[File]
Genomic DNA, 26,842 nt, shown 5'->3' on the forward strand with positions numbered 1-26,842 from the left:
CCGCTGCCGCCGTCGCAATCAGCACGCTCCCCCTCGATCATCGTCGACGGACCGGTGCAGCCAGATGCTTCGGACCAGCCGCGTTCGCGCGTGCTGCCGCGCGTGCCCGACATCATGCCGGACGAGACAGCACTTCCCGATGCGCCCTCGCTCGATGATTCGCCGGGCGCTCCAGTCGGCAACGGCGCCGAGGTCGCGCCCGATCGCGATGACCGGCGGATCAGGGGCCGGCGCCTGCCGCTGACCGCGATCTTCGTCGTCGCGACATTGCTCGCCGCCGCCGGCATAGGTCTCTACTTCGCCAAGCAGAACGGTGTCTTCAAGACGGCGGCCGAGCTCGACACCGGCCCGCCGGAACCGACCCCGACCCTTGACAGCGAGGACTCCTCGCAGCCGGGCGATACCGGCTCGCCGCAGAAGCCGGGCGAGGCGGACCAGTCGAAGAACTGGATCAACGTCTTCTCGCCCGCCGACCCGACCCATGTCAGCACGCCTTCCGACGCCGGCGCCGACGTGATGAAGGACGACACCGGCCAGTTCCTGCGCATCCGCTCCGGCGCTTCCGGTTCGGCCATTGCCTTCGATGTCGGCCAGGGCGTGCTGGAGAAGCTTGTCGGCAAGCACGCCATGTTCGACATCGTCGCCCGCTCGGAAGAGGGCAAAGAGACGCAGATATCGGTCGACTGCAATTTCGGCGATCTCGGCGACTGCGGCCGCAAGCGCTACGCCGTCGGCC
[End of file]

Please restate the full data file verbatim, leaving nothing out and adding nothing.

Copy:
Genomic DNA, 26,842 nt, shown 5'->3' on the forward strand with positions numbered 1-26,842 from the left:
CCGCTGCCGCCGTCGCAATCAGCACGCTCCCCCTCGATCATCGTCGACGGACCGGTGCAGCCAGATGCTTCGGACCAGCCGCGTTCGCGCGTGCTGCCGCGCGTGCCCGACATCATGCCGGACGAGACAGCACTTCCCGATGCGCCCTCGCTCGATGATTCGCCGGGCGCTCCAGTCGGCAACGGCGCCGAGGTCGCGCCCGATCGCGATGACCGGCGGATCAGGGGCCGGCGCCTGCCGCTGACCGCGATCTTCGTCGTCGCGACATTGCTCGCCGCCGCCGGCATAGGTCTCTACTTCGCCAAGCAGAACGGTGTCTTCAAGACGGCGGCCGAGCTCGACACCGGCCCGCCGGAACCGACCCCGACCCTTGACAGCGAGGACTCCTCGCAGCCGGGCGATACCGGCTCGCCGCAGAAGCCGGGCGAGGCGGACCAGTCGAAGAACTGGATCAACGTCTTCTCGCCCGCCGACCCGACCCATGTCAGCACGCCTTCCGACGCCGGCGCCGACGTGATGAAGGACGACACCGGCCAGTTCCTGCGCATCCGCTCCGGCGCTTCCGGTTCGGCCATTGCCTTCGATGTCGGCCAGGGCGTGCTGGAGAAGCTTGTCGGCAAGCACGCCATGTTCGACATCGTCGCCCGCTCGGAAGAGGGCAAAGAGACGCAGATATCGGTCGACTGCAATTTCGGCGATCTCGGCGACTGCGGCCGCAAGCGCTACGCCGTCGGCC